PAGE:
The director of the National Institutes of Health apologized Saturday after a curator at the institute’s hospital objected to hanging one portrait in a scheduled exhibition depicting people with rare diseases, leading the organizers to cancel the show. Dr. Francis Collins called the founder and CEO of the group coordinating the exhibit, Patricia Weltin, on Saturday to apologize.
The apology came after an outcry on social media and the publication of a critical opinion piece on STAT by the mother of a child with a rare disease.
“It was a lovely conversation — what kind of a leader stands up and takes responsibility and calls and apologizes. It was wonderful,” Weltin, whose group is called Beyond the Diagnosis, told STAT.
The director confirmed the call on Twitter, writing that he called to “express my apologies & chart a path to continue our valued partnership, including displaying their portraits for Rare Disease Day and a future showing at the Clinical Center.”
I spoke w/Ms. Weltin from @BeyondtheDx to express my apologies & chart a path to continue our valued partnership, including displaying their portraits for Rare Disease Day and a future showing at the Clinical Center. #NIH remains deeply committed to the rare disease community.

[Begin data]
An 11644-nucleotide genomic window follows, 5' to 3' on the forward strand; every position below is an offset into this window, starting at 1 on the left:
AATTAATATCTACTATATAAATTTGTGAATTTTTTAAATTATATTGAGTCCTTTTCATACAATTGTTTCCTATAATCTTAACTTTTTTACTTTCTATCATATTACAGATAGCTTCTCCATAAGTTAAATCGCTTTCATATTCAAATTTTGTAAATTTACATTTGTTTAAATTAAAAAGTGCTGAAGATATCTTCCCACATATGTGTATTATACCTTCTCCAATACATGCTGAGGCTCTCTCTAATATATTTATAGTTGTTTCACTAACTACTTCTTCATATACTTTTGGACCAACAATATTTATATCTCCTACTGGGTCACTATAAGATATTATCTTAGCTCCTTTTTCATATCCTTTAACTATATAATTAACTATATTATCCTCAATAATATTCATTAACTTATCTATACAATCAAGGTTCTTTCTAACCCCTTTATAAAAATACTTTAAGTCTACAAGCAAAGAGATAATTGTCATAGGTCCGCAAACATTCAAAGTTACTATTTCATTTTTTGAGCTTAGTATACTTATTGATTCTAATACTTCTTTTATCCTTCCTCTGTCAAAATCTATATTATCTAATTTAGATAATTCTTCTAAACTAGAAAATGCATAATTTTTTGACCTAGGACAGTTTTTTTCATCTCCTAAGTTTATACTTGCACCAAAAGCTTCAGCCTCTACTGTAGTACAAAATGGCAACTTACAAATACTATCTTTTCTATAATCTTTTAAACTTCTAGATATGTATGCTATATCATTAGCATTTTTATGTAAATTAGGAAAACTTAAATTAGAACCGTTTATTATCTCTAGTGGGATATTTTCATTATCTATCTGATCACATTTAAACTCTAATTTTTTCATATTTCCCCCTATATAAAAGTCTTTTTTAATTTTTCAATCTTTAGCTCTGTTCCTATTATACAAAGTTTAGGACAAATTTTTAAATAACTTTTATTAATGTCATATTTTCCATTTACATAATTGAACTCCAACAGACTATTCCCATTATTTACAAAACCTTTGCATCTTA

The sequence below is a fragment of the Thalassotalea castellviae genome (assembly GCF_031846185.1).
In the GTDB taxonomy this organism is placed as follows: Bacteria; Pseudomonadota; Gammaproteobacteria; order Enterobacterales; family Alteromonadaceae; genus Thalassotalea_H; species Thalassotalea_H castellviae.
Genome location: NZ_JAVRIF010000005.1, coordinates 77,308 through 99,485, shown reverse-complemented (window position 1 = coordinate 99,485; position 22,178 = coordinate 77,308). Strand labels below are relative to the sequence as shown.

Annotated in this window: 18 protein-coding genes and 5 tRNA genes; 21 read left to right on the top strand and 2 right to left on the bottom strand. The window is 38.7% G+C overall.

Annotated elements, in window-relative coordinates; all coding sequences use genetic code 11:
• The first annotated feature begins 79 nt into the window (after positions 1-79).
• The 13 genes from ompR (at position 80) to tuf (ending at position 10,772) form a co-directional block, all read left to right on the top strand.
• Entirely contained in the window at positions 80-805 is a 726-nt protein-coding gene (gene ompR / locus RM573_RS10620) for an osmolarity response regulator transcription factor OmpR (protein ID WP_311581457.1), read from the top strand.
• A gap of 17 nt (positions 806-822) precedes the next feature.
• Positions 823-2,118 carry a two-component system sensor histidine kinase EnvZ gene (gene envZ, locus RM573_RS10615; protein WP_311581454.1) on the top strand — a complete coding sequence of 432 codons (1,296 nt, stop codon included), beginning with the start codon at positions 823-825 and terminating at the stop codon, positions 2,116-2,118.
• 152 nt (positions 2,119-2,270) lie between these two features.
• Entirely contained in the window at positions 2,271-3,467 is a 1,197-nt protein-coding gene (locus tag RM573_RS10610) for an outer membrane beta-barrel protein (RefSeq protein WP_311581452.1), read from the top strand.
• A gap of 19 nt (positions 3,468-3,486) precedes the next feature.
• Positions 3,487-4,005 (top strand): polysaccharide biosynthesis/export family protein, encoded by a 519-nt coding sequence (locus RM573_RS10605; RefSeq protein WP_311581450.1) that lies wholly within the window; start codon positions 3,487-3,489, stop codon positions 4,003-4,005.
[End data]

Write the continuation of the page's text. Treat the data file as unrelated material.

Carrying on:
— Francis S. Collins (@NIHDirector) December 9, 2018
The show had been slated for a two-month stay beginning in January at the NIH Clinical Center in Bethesda, Md., but the hospital’s art curator said she feared one of the portraits might evoke negative emotions in patients. Weltin has already begun talking to two alternate venues interested in hosting the show during that time period.
But Beyond the Diagnosis has agreed to bring part of the exhibit to NIH — albeit only for a day. “We agreed to bring about five or six portraits to their Rare Disease Day event,” Weltin said.
“I’ve seen the portrait the NIH wanted removed, and all I saw was a happy, vibrant young man,” wrote Annette Maughan, the chief executive officer of the KBG Foundation, in a STAT First Opinion piece published Thursday. (Maughan is Weltin’s friend; both are parents of children with rare diseases.)
That particular portrait had already been shown at the Food and Drug Administration and the Broad Institute in Cambridge, Mass., Weltin said. “And no one has ever said anything.”
“We want to be there every year,” she said. “They need to see us. This is the biggest research institute in the country — we need to be in front of them.”
The mother of two children with Ehlers-Danlos syndrome, Weltin’s work on the Beyond the Diagnosis art exhibit began in 2015 — and one of her first few stops was the NIH. But until this year, the center’s art curator had been able to pick which portraits would be shown, Weltin said — which wasn’t possible this year because of high demand.
Weltin’s options were to pull the entire show or remove one portrait. “I had a really visceral reaction,” she said. “I spent the weekend — in my mind there was no other decision at all. It’s either all of us or none of us.”